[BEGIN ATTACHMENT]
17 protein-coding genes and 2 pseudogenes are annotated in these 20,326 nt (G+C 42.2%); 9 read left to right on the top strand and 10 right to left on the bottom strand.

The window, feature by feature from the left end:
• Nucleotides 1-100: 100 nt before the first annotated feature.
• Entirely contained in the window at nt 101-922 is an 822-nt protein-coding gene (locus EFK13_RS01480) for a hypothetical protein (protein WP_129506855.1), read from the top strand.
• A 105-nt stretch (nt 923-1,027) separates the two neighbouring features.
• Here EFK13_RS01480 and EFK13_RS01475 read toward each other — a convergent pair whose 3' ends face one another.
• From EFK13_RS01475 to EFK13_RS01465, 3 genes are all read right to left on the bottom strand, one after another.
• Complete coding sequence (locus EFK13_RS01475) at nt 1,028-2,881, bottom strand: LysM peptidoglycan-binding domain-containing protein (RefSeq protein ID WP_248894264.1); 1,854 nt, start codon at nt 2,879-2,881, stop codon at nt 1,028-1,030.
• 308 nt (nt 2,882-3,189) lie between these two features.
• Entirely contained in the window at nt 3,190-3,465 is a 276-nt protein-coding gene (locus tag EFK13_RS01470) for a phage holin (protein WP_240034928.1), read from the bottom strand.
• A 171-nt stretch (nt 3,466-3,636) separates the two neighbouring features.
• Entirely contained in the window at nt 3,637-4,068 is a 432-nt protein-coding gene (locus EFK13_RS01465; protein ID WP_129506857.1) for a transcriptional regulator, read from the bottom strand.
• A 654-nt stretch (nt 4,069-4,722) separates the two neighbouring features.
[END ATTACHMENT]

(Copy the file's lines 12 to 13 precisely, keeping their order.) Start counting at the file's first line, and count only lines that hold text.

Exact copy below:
• Entirely contained in the window at nt 3,637-4,068 is a 432-nt protein-coding gene (locus EFK13_RS01465; protein ID WP_129506857.1) for a transcriptional regulator, read from the bottom strand.
• A 654-nt stretch (nt 4,069-4,722) separates the two neighbouring features.